This article is only available in the PDF format. Download the PDF to view the article, as well as its associated figures and tables.
Consistent with the general sweep of question and inquiry regarding established educational programs, there has recently been a look at graduate training programs in medicine. The Association of American Medical Colleges has considered the formal inclusion of these programs under university administration with the notion in mind that such an arrangement will lead to a more scholarly emphasis. William Engstrom, MD, has raised a series of queries concerning the duration and content of graduate education in internal medicine, and he has emphasized the need for prolonged experience in the area of general medicine. He has suggested that a certain degree of "aging" and "seasoning" is both a desirable and necessary component in the development of a competent internist. He has placed into focus the differences between the new "accelerated" program that several institutions have begun to accept and the old more tempered evolutionary development. He has also made it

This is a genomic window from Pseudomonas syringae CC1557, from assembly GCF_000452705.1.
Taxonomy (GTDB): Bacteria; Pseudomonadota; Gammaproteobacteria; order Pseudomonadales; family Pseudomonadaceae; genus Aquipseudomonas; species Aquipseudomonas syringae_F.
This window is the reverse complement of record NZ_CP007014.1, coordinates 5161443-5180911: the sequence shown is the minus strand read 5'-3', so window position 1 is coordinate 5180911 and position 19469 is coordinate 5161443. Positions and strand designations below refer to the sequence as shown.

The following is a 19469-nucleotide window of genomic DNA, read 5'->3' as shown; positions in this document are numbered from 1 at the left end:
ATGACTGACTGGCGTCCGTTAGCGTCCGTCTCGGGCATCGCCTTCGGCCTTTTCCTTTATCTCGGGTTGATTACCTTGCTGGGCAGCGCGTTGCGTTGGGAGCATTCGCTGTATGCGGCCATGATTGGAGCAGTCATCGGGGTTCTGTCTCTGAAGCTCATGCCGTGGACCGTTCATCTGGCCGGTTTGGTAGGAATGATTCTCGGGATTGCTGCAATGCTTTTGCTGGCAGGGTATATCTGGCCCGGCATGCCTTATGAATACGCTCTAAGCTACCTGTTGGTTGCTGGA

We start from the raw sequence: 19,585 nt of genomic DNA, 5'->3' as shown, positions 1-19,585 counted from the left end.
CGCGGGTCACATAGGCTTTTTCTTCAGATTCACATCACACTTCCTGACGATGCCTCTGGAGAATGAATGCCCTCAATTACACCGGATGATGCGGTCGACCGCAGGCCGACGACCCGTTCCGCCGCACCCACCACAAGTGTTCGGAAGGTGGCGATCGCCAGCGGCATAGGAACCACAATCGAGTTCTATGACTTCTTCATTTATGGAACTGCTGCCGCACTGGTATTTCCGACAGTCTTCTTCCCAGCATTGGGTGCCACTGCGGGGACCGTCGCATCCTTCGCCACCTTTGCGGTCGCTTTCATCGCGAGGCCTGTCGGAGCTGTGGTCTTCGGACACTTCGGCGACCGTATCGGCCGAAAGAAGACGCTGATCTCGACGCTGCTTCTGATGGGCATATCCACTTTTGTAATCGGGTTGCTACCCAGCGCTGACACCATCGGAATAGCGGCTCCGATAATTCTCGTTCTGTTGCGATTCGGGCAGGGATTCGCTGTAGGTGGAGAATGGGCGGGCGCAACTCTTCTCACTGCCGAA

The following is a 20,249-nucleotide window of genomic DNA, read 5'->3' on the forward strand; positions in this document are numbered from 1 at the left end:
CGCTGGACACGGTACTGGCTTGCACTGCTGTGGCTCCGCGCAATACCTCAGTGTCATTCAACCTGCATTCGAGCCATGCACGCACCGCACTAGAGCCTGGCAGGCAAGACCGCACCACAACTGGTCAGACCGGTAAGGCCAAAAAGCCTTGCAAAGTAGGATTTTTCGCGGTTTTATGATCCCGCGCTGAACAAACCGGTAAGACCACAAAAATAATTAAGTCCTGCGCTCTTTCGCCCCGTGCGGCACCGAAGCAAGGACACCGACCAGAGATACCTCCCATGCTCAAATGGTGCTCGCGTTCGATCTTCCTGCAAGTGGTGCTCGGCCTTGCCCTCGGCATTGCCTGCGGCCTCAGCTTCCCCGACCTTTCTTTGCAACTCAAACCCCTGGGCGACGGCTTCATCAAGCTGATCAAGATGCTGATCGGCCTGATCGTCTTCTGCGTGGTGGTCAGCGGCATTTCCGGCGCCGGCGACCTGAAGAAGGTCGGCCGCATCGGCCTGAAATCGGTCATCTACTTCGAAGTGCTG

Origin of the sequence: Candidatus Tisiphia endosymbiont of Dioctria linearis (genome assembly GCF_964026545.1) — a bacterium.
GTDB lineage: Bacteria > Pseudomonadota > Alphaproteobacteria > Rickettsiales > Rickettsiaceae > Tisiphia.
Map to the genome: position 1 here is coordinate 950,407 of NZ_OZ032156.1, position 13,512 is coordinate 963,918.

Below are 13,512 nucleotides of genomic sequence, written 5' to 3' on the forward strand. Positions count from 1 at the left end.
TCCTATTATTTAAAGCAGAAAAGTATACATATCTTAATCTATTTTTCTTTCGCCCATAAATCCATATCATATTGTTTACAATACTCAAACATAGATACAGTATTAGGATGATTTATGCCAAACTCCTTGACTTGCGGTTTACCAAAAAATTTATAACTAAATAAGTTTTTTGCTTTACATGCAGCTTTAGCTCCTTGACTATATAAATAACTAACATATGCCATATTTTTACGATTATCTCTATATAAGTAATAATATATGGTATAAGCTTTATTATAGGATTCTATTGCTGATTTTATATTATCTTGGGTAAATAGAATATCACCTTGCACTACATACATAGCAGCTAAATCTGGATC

Graduate Training in Internal Medicine. Arch Intern Med. 1970;126(2):330–333. doi:10.1001/archinte.1970.00310080136021
Customize your JAMA Network experience by selecting one or more topics from the list below.